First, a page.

In my last article I mentioned the four foundations (or precepts) of ecologically-based forest management: 1) context—the importance of planning and management over larger areas of land (landscapes); 2) continuity—the maintenance of forest structure, function, and biota between pre- and post-harvest forest ecosystems; 3) complexity— the need to create complexity and maintain biological diversity; and 4) timing— the importance of applying forest management activities at ecologically appropriate time intervals. In this article, I’ll expand on the concept of the landscape and the importance of landscape considerations in forest planning and management. What then is a landscape, how can landscapes be classified, and how does this information inform forest management? Landscapes are very large land units. According to the International Association for Landscape Ecology, landscapes are often measured in 1,000s of square miles (hundreds of thousands of acres or more). As such, landscapes are best viewed and analyzed using aerial imagery and software such as Google Earth. In northern Michigan, the forests in our landscapes include publicly-owned lands managed by federal, state, and county employees as well as privately-owned lands owned by corporate and non-industrial private landowners. Landscapes dominated by publicly-owned forests tend to be less fragmented by other lands uses compared to landscapes dominated by privately-owned forests. Rarely does any single land owner manage all forests within a given landscape. In Michigan, the landscape classification scheme of Dennis Albert (1995, US Forest Service) classified landscapes based on their climate, geology (including soils), water (hydrology), and past and present vegetation. These landscape characteristics can impact the types of forests found in landscapes (think: “different shades of green”) and the types of treatments used to meet ownership goals and objectives. For instance, some landscapes are dominated by very wet (hydric) soils while other landscapes are dominated by very dry (xeric) soils. These soil characteristics can drive the ecology of forests and how they might be managed. Landscapes dominated by wet soils usually have swamp forests of northern white-cedar, tamarack, and black spruce. Conversely, landscapes characterized by very dry soils are often dominated by a suite of very different (but still coniferous) tree species: white pine, red pine, and jack pine. Differences in landscape soil characteristics can also dictate when forest management might occur. On wet soils, forest management is generally confined to the coldest times of the year when frozen conditions allow heavy machinery to gain access to sites without being bogged down. On very dry sites, some foresters like to work during the growing season. Logging machinery can remove the very top litter layer on the forest floor and allow tree seeds to find their way to the top layer of the soil where they can germinate. Landscape ecologists often use the term “patch” to describe any relatively uniform feature or land use that can be observed and measured on a landscape. These patches are what we see when we see different shapes and colors on aerial imagery. A farm field may be termed a patch as might a forest stand. For a visual here, think of a landscape as a quilt, with the individual blocks on a quilt a patch of land. Similar to the diversity of quilts that can be made by moving different colored blocks around, the arrangement of patches on a landscape can influence how a landscape not only looks, but how it functions. Because some wildlife species with large home ranges may use different patches in difference ways at different times of the year, how patches are arranged on a landscape can be important from a biodiversity perspective. In northern Michigan, white-tailed deer may move to different patches on the landscape during the fawning season and to different patches during the overwintering season. The spatial arrangement of these patches can therefore influence deer movement. Moreover, because browsing by white-tailed deer can impact the regeneration of trees and other plants in our forests, activities that promote a larger deer herd on one patch can impact surrounding patches because deer move within and between the seasons of the year. And because many Neotropical migrant bird species nest either on the forest floor or in the sapling layer of regenerating trees, deer browse can impact biodiversity in many ways. Therefore, one might say that management of the northern Michigan deer herd and many other wildlife species relies on landscape ecology principles. In summary, landscapes are large units of land comprised of individual patches representing a range of land owners and land uses in northern Michigan. The range of land uses found in landscapes is often a result of differences in soils and other landscape characteristics. These difference within and between landscapes can also make wide-spread application of some forest treatments difficult as timber markets, social acceptance of forest practices, as well flora and fauna differ between landscapes. Next: the concept of continuity in ecologically-based forest management. Dr. Greg Corace is the forester for the Alpena-Montmorency Conservation District. Greg has spent the last 25 years publishing forest and wildlife research and conducting forest planning, management, inventory, and monitoring on public and private lands across northern Michigan. For more information, including sources used in this article, Greg can be contacted via email (firstname.lastname@example.org) or via phone (989.356.3596 x102).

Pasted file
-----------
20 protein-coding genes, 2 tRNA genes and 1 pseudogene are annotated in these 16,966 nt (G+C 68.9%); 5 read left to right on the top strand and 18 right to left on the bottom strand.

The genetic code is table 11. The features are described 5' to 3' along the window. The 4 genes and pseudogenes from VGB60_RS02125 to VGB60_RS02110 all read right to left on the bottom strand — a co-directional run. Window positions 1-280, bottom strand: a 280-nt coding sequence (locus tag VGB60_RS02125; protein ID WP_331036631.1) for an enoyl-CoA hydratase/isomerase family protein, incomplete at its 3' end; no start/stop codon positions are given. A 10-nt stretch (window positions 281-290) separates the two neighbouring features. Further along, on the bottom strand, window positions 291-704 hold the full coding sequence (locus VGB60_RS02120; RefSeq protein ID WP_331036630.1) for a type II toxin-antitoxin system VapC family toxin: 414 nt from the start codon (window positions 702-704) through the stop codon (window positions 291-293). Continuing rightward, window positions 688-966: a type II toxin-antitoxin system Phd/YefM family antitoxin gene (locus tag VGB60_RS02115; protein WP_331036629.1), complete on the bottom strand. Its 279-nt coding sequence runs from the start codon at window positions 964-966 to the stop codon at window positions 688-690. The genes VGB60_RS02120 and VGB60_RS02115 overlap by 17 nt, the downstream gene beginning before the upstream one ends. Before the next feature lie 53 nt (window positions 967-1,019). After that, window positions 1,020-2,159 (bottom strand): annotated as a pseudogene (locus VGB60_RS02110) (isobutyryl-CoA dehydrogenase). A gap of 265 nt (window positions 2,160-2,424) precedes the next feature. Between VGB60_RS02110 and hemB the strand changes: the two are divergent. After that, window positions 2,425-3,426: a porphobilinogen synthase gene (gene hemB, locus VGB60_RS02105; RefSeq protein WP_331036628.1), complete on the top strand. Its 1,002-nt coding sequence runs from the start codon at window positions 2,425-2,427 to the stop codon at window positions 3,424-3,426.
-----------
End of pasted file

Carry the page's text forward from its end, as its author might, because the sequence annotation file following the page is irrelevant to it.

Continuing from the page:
Forests provide numerous benefits to society. Some benefits are financial and revolve around the economic goals and objectives of landowners as well as local and state economies. Other benefits fall within the realm of aesthetics. Forests, especially this time of year, offer spectacular scenery that spurs many to visit northern Michigan. But, at their core, forests are essential for many ecosystem functions. Some of these ecosystem functions include regulating hydrology (water movement), stabilizing soils, and storing carbon. Forests are also critical for maintaining biodiversity. Some of the species found in our local forests are well known wildlife game species pursued by landowners and visitors, while the vast majority of the species found in our forests (both flora and fauna) are virtually unknown. Regardless, each and every species has a role within its ecosystem and most forests encapsulate many different habitats for a range of wildlife species. Active forest management is necessary for the conservation of many forest-dependent wildlife species (game and non-game). Many wildlife species benefit from disturbances to the forest that remove only a small proportion of biomass and allow succession to move forward to a more mature and older forest condition. From an ecological perspective, a forest is never “over mature” but simply changing. These older forests provide needs for innumerable wildlife species that benefit from older trees, some of which may be dying or dead already. Conversely, other wildlife species benefit from forest treatments that remove a majority of the living material and initiate a young forest. Regardless, habitat for any single forest wildlife species is nested within a broader forest ecosystem; therefore, habitat management for a given wildlife species or forest product (e.g., sawtimber, pulpwood) can affect other landscape and stand-level biodiversity elements. Forest management can have lasting impacts well beyond the goals and objectives that drive a given treatment. Because forests develop more slowly than other terrestrial ecosystem types and may have conditions arising from forest treatments that can last for decades or longer, those interested in biodiversity are reminded that short-term successes based on optimizing objectives may yield long-term limitations. For instance, forest management that maximizes the short-term financial return may do so to the detriment of long-term economic potentials; cutting all the good timber in one treatment may derail the ability to put into action future treatments. Or forest management that maximizes the production of any single wildlife species may limit the range of habitats available to other species. And since nearly every tree species that comprise our forests has a lifespan greater than any of us (many individuals of most tree species are able to live many centuries), the time frame that forests work within often puzzles us. Too often we force our human expectations on our forests based on our time frames and not those in which the forest operates. Traditional approaches to forest management and wildlife habitat management were developed by Gifford Pinchot, Aldo Leopold and others when the global human population was a third of what it is today and stressors due to invasive species, other land uses, and climate change were not as pervasive. Now, in the 21st century, forest biodiversity challenges require a new working model; that working model is termed ecological forestry. For those managing forests, contemporary biodiversity challenges require us to think more broadly about the past, consider what actions or processes produced the forests we now have, and evaluate post-treatment conditions of forest structure, composition, and function. The need to evaluate the potential biodiversity effects of forest management has led to the development of forest certification programs and related biodiversity metrics. Forest management approaches within a biodiversity context (i.e., ecological forestry) have likewise been developed based on our growing understanding of how landscapes and forests function. Originally developed alongside efforts to maintain forest complexity and conserve the northern spotted owl in the Pacific Northwest of the United States, many advances in ecological forestry are associated with the growing appreciation and understanding of natural models of disturbances to which silvicultural practices can be compared. Ecological forestry has developed the following precepts: 1) context—the importance of planning and management at larger (landscape) spatial scales; 2) continuity—the maintenance of forest structure, function, and biota between pre- and postharvest ecosystems; 3) complexity— the need to create and maintain structural and compositional complexity and biological diversity, including spatial heterogeneity at multiple spatial scales; and 4) timing— the importance of applying silvicultural treatments at ecologically appropriate time intervals. Future articles will review these four precepts and provide examples relevant to those working and enjoying forests of northern Michigan. Dr. Greg Corace is the forester for the Alpena-Montmorency Conservation District. Greg has spent the last 25 years publishing forest and wildlife research and conducting forest planning, management, inventory, and monitoring on public and private lands across northern Michigan. For more information, including sources used in this article, Greg can be contacted via email (email@example.com) or via phone (989.356.3596 x102).
Dr. Greg Corace
Want to hear about what is new in the science world? Maybe get more information on the birds around us? Or maybe you want to keep up to date on what is happening in our current environment and with the natural resources we love. Check out some interesting articles shared by our Forester, Dr. Greg Corace.